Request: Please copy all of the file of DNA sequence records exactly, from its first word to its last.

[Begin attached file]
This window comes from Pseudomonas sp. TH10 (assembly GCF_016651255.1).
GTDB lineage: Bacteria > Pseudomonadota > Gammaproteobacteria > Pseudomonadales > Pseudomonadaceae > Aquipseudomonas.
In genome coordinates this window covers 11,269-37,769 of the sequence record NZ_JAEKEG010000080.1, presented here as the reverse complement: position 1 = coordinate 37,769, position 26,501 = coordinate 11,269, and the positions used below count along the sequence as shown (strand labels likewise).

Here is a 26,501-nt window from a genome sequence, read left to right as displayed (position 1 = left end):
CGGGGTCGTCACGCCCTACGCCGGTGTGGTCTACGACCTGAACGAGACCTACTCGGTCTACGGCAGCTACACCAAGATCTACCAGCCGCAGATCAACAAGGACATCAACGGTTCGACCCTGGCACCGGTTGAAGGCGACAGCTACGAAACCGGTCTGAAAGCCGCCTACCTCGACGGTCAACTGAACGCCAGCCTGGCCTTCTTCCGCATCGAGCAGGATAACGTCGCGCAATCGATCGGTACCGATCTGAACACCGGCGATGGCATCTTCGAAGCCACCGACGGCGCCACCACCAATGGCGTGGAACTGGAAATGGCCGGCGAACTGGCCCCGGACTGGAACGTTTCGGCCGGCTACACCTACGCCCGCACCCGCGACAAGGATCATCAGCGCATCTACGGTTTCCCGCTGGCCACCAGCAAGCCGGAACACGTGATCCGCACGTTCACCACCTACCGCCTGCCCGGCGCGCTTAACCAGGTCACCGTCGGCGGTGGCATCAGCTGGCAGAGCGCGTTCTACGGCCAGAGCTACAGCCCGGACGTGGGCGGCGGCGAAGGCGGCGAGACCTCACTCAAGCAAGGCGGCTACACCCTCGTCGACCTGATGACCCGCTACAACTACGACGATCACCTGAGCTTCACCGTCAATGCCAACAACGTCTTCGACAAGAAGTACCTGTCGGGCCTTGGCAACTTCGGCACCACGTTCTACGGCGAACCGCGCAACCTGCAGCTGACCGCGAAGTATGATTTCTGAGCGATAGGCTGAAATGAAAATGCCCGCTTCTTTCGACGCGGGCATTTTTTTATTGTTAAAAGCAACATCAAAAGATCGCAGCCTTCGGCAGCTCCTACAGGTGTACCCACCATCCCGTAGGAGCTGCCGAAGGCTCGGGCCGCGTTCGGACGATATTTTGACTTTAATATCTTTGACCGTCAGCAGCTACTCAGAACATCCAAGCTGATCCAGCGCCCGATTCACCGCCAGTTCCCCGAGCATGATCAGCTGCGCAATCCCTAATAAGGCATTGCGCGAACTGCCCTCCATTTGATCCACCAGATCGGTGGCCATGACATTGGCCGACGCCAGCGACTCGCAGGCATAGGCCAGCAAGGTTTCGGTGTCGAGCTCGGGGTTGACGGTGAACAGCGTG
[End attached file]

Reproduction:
This window comes from Pseudomonas sp. TH10 (assembly GCF_016651255.1).
GTDB lineage: Bacteria > Pseudomonadota > Gammaproteobacteria > Pseudomonadales > Pseudomonadaceae > Aquipseudomonas.
In genome coordinates this window covers 11,269-37,769 of the sequence record NZ_JAEKEG010000080.1, presented here as the reverse complement: position 1 = coordinate 37,769, position 26,501 = coordinate 11,269, and the positions used below count along the sequence as shown (strand labels likewise).

Here is a 26,501-nt window from a genome sequence, read left to right as displayed (position 1 = left end):
CGGGGTCGTCACGCCCTACGCCGGTGTGGTCTACGACCTGAACGAGACCTACTCGGTCTACGGCAGCTACACCAAGATCTACCAGCCGCAGATCAACAAGGACATCAACGGTTCGACCCTGGCACCGGTTGAAGGCGACAGCTACGAAACCGGTCTGAAAGCCGCCTACCTCGACGGTCAACTGAACGCCAGCCTGGCCTTCTTCCGCATCGAGCAGGATAACGTCGCGCAATCGATCGGTACCGATCTGAACACCGGCGATGGCATCTTCGAAGCCACCGACGGCGCCACCACCAATGGCGTGGAACTGGAAATGGCCGGCGAACTGGCCCCGGACTGGAACGTTTCGGCCGGCTACACCTACGCCCGCACCCGCGACAAGGATCATCAGCGCATCTACGGTTTCCCGCTGGCCACCAGCAAGCCGGAACACGTGATCCGCACGTTCACCACCTACCGCCTGCCCGGCGCGCTTAACCAGGTCACCGTCGGCGGTGGCATCAGCTGGCAGAGCGCGTTCTACGGCCAGAGCTACAGCCCGGACGTGGGCGGCGGCGAAGGCGGCGAGACCTCACTCAAGCAAGGCGGCTACACCCTCGTCGACCTGATGACCCGCTACAACTACGACGATCACCTGAGCTTCACCGTCAATGCCAACAACGTCTTCGACAAGAAGTACCTGTCGGGCCTTGGCAACTTCGGCACCACGTTCTACGGCGAACCGCGCAACCTGCAGCTGACCGCGAAGTATGATTTCTGAGCGATAGGCTGAAATGAAAATGCCCGCTTCTTTCGACGCGGGCATTTTTTTATTGTTAAAAGCAACATCAAAAGATCGCAGCCTTCGGCAGCTCCTACAGGTGTACCCACCATCCCGTAGGAGCTGCCGAAGGCTCGGGCCGCGTTCGGACGATATTTTGACTTTAATATCTTTGACCGTCAGCAGCTACTCAGAACATCCAAGCTGATCCAGCGCCCGATTCACCGCCAGTTCCCCGAGCATGATCAGCTGCGCAATCCCTAATAAGGCATTGCGCGAACTGCCCTCCATTTGATCCACCAGATCGGTGGCCATGACATTGGCCGACGCCAGCGACTCGCAGGCATAGGCCAGCAAGGTTTCGGTGTCGAGCTCGGGGTTGACGGTGAACAGCGTG